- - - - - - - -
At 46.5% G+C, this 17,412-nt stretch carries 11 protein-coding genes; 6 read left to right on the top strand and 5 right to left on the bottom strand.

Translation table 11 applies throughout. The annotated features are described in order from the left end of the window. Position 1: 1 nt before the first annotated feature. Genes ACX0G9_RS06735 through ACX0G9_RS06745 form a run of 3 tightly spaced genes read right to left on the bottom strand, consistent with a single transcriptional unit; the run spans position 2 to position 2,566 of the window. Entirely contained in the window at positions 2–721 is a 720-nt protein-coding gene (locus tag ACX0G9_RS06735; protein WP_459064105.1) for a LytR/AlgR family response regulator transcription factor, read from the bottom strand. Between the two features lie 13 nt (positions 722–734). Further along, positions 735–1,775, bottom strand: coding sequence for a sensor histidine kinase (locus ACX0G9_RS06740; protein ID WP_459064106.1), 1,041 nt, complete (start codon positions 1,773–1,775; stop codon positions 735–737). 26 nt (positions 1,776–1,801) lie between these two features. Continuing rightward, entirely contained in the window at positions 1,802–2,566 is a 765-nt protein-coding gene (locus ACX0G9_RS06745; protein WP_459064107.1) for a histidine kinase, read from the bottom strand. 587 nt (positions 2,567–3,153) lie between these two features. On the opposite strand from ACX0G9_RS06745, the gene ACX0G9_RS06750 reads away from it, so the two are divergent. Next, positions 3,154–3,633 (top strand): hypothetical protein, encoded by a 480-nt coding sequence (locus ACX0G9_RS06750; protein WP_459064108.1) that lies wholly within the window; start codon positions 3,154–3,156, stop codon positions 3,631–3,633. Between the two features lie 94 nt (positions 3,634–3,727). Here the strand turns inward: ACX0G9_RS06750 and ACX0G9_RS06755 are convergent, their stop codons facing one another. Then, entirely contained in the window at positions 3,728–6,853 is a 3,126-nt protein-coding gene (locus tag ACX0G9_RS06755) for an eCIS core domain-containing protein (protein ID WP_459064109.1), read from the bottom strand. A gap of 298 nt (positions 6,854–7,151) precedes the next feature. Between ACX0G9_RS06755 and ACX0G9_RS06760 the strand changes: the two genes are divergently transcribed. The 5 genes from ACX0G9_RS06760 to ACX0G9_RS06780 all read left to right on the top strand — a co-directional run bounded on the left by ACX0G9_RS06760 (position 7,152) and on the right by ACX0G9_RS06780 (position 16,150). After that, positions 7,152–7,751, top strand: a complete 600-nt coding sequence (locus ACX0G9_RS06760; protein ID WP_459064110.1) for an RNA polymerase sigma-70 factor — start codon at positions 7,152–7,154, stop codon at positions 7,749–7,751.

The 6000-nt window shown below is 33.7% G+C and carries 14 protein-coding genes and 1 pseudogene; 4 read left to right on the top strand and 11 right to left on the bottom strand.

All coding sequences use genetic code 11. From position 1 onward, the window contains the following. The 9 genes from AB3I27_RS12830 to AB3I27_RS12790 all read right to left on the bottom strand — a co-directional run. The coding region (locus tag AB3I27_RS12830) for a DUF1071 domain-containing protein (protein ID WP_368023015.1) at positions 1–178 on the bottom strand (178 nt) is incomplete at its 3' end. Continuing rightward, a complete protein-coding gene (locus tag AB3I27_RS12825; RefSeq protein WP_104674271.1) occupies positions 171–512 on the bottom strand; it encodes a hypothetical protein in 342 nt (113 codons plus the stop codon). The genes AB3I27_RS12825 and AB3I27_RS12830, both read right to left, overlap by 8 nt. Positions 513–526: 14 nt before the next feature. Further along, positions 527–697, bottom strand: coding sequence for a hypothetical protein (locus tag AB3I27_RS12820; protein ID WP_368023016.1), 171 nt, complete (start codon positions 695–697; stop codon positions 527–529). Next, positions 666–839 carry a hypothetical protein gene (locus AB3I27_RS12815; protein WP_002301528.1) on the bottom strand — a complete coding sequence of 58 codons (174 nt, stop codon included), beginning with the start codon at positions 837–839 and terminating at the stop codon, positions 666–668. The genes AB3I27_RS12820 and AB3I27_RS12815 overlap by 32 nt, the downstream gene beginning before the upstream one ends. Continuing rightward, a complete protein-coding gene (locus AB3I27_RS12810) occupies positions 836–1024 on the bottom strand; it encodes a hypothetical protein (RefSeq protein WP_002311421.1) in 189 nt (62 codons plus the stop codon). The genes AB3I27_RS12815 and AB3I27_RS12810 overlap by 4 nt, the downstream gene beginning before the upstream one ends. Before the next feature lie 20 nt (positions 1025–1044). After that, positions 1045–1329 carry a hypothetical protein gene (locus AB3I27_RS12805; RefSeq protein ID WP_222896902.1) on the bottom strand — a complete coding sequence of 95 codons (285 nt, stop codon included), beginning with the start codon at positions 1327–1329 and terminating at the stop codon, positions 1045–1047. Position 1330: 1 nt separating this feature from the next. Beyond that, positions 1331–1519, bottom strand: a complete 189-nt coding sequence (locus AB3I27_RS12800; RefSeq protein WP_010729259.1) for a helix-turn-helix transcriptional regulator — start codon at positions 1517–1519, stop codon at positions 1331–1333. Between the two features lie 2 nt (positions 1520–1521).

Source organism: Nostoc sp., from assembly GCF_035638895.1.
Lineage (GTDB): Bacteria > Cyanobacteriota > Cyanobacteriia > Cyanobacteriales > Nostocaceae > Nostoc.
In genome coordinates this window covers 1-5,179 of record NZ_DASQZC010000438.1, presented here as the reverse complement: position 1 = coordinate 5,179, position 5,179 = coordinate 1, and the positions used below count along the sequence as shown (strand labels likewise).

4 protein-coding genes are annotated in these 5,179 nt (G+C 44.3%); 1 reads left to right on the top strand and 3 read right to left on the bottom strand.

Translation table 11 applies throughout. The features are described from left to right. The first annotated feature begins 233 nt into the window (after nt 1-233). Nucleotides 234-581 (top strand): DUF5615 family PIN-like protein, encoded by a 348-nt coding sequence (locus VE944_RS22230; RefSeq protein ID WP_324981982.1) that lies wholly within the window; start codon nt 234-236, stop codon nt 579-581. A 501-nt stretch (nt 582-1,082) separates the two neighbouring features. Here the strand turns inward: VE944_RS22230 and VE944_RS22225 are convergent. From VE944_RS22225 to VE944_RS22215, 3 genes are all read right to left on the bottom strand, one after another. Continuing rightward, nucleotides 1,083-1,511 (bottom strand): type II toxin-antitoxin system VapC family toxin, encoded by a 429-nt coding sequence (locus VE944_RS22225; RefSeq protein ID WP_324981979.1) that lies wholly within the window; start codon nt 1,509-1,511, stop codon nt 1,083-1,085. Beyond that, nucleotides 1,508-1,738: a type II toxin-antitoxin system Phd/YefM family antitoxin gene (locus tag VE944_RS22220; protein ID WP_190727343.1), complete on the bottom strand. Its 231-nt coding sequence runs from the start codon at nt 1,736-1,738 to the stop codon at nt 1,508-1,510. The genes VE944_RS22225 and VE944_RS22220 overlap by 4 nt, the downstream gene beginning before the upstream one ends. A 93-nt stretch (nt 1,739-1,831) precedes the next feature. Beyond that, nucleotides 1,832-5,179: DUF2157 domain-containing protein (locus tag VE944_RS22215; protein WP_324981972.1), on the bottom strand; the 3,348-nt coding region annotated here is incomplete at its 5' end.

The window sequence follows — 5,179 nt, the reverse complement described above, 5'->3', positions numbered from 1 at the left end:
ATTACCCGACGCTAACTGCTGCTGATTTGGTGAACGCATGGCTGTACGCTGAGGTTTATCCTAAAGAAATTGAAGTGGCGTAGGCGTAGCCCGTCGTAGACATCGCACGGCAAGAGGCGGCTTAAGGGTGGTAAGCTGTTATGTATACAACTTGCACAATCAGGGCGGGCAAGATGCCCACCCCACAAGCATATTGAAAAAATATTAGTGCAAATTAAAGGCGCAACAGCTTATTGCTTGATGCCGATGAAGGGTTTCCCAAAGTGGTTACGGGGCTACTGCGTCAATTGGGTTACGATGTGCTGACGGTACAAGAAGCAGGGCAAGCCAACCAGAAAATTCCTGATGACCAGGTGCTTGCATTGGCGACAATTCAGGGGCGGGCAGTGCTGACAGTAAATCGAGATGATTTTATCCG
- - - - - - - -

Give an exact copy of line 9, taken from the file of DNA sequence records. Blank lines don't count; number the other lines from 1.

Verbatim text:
Translation table 11 applies throughout. The features are described from left to right. The first annotated feature begins 233 nt into the window (after nt 1-233). Nucleotides 234-581 (top strand): DUF5615 family PIN-like protein, encoded by a 348-nt coding sequence (locus VE944_RS22230; RefSeq protein ID WP_324981982.1) that lies wholly within the window; start codon nt 234-236, stop codon nt 579-581. A 501-nt stretch (nt 582-1,082) separates the two neighbouring features. Here the strand turns inward: VE944_RS22230 and VE944_RS22225 are convergent. From VE944_RS22225 to VE944_RS22215, 3 genes are all read right to left on the bottom strand, one after another. Continuing rightward, nucleotides 1,083-1,511 (bottom strand): type II toxin-antitoxin system VapC family toxin, encoded by a 429-nt coding sequence (locus VE944_RS22225; RefSeq protein ID WP_324981979.1) that lies wholly within the window; start codon nt 1,509-1,511, stop codon nt 1,083-1,085. Beyond that, nucleotides 1,508-1,738: a type II toxin-antitoxin system Phd/YefM family antitoxin gene (locus tag VE944_RS22220; protein ID WP_190727343.1), complete on the bottom strand. Its 231-nt coding sequence runs from the start codon at nt 1,736-1,738 to the stop codon at nt 1,508-1,510. The genes VE944_RS22225 and VE944_RS22220 overlap by 4 nt, the downstream gene beginning before the upstream one ends. A 93-nt stretch (nt 1,739-1,831) precedes the next feature. Beyond that, nucleotides 1,832-5,179: DUF2157 domain-containing protein (locus tag VE944_RS22215; protein WP_324981972.1), on the bottom strand; the 3,348-nt coding region annotated here is incomplete at its 5' end.